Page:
Judge Clark Douglas turns to stone when you are gone.
Some people tell lies. Others live them.
"Nobody can know about this. You know that, right?"
Facts of the Case
Parole officer Jack Mabry (Robert De Niro, Raging Bull) is just a few weeks away from retirement, but he's not content to simply twiddle his thumbs until his last day of work arrives. He insists on finishing all the cases he currently has up for review; he wants to see his projects through to completion. His job is to engage in conversation with prisoners, consider their behavior and determine whether they are potentially ready to re-enter society.
Enter Gerald "Stone" Creeson (Edward Norton, The 25th Hour). Stone has been in prison for the past eight years due to his role as an accomplice in the murder of his grandparents. He's a nervous, fidgety sort of guy who initially seems dismissive of Jack's entire interview process, but eventually he agrees to sit down and make a case for his freedom. Realizing that Jack probably isn't very impressed by his pleadings, Stone asks his wife Lucetta (Milla Jovovich, Resident Evil) to speak with the stern parole officer. Lucetta does more than that, slowly seducing Jack and offering him certain sexual favors in exchange for Stone's freedom. Jack gives in, kicking off a series of intriguing, complicated power struggles.
The plot description I've just provided you with probably makes Stone sound like a trashy B-thriller, but that's only true in terms of the larger plot details. Stone throws one hell of an existential curveball, using its luridly intriguing set-up as a springboard to explore the complicated souls of its troubled characters. Though I'm not certain that everything works, it's a fascinating viewing experience.
Robert De Niro gives his most persuasive performance in years (with respectful nods towards Everybody's Fine and Stardust) as Jack, a man who works very hard to keep his anger in check. In the film's opening scene, we see a flashback to Jack as a young man (Enver Gjokaj, Dollhouse). His wife Madylyn (Pepper Binkley, Morning Glory) says that she's going to leave him. Jack responds by grabbing his young daughter and holding her out the upstairs window. "If you leave me, I'll throw her," he says despairingly. Madylyn promises not to leave. Decades later, Jack and Madylyn (now played by an excellent Frances Conroy, Six Feet Under) are still married.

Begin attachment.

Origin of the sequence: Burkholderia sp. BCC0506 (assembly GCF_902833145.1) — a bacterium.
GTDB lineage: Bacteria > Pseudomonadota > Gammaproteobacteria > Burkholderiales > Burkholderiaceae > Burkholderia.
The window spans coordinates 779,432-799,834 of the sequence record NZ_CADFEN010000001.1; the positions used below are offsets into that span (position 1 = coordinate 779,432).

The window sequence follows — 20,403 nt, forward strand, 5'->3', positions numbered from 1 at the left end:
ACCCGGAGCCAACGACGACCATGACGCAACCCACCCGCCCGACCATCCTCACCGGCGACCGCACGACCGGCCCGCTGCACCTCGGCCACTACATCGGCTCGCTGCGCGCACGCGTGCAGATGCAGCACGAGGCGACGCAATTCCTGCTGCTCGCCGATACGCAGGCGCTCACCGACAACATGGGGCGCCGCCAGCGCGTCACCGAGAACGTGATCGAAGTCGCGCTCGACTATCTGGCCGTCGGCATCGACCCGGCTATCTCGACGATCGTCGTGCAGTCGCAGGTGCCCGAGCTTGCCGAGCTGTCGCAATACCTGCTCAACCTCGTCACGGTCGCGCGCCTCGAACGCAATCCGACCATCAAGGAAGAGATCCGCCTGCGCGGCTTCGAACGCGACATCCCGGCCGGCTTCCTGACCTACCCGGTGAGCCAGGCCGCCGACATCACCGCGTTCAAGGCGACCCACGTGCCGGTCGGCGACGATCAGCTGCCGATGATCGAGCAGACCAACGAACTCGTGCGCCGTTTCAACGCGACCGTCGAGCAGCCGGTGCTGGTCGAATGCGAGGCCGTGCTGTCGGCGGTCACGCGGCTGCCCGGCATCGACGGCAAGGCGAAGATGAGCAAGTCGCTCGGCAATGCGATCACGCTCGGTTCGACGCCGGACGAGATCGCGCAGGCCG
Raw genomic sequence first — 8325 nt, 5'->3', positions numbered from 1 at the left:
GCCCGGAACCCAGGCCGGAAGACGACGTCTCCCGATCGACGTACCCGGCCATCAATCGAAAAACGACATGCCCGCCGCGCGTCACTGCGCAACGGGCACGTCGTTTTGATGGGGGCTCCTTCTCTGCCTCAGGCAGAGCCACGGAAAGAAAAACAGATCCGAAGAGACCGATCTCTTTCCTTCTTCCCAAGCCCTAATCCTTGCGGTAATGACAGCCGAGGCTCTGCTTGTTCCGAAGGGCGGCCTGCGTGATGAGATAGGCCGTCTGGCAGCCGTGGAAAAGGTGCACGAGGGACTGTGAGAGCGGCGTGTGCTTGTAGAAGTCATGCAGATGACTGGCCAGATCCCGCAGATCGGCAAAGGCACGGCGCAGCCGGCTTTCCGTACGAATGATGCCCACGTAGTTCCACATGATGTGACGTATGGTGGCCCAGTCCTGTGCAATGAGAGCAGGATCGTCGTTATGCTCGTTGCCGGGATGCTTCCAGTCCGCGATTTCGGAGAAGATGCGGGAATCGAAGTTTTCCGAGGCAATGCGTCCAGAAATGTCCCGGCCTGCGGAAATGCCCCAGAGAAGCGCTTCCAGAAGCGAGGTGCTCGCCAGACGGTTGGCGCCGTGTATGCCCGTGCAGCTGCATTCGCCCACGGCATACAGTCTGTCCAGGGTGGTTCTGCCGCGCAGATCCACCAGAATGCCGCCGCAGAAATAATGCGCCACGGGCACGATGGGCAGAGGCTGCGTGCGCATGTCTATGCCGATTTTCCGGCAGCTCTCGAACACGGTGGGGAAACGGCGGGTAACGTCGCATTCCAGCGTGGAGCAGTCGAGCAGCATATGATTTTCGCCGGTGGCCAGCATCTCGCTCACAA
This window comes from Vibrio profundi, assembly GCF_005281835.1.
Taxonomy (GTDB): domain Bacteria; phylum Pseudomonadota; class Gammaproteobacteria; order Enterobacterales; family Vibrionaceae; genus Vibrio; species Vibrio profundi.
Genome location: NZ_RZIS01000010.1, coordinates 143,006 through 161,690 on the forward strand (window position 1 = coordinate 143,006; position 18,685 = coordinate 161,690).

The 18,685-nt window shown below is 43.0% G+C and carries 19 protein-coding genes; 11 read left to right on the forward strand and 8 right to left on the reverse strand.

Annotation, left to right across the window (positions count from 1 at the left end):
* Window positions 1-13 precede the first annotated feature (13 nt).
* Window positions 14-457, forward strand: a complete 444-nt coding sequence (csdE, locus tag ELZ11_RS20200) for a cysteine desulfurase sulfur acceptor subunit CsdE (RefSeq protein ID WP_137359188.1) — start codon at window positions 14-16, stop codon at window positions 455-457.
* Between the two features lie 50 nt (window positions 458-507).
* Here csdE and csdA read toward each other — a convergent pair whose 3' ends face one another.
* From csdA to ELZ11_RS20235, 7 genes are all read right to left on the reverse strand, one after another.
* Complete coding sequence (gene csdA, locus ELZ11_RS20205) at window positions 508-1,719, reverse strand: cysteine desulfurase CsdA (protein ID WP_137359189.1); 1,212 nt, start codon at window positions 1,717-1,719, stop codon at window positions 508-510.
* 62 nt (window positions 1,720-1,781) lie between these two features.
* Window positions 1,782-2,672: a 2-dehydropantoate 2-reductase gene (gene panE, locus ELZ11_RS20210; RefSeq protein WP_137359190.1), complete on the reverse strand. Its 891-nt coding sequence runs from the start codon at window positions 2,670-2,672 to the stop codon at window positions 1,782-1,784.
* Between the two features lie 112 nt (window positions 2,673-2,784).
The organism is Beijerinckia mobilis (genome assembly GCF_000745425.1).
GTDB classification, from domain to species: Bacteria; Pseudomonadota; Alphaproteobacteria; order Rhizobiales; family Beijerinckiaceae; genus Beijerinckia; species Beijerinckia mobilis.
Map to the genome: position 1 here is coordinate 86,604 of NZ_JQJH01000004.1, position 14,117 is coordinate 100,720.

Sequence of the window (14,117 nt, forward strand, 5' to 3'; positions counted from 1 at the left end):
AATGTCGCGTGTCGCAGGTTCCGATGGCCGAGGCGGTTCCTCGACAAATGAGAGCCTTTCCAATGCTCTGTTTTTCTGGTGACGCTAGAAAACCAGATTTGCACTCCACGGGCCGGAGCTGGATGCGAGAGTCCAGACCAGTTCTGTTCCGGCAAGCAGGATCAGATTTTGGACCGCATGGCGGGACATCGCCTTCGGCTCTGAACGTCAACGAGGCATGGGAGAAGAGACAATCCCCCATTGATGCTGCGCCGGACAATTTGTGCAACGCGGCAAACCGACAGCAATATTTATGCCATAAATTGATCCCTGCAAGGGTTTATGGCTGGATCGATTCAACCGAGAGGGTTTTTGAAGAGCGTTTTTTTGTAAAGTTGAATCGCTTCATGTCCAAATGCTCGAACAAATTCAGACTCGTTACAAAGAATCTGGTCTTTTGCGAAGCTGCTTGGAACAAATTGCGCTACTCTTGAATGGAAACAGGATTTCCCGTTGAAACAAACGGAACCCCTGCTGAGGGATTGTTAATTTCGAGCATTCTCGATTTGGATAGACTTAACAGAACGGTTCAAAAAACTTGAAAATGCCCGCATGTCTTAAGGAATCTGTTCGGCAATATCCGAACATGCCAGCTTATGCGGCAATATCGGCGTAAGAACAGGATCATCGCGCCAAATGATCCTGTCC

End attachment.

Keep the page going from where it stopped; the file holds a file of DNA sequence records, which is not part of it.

To the casual observer, this would seem like an impressively stable relationship, but Jack knows deep down that the whole thing is a carefully preserved piece of artifice. So are other things in his life: his reverent professions of religious faith and his appearance as a level-headed professional. Jack works so hard at maintaining control that he's sacrificed any personal pleasure in life as a result. If he is not calm and dignified, he is nothing short of a monster. There is no in-between. He sits and stares at the wall, he reads his morning devotions, he carefully files his papers. He takes no real satisfaction in any of this; he does it to give himself an opportunity to distract himself from the beast within.
Jack is a complex man, but most of the time we understand where he is coming from and what drives him. Stone and Lucetta, on the other hand, are a good deal more challenging to figure out. They are both working towards the same goal: getting Stone out of prison. But how are they working and how much does each party know about what the other is doing? Does Lucetta genuinely care about her husband or is she feeding her own desires? Or both? Does Stone realize that she's going to such provocative lengths to earn his freedom, or does he genuinely think she's just persuading him with friendly chat? Are Stone's candid confessions, rambling stories and behavioral changes all genuine elements of his character or is he orchestrating a nuanced mind game?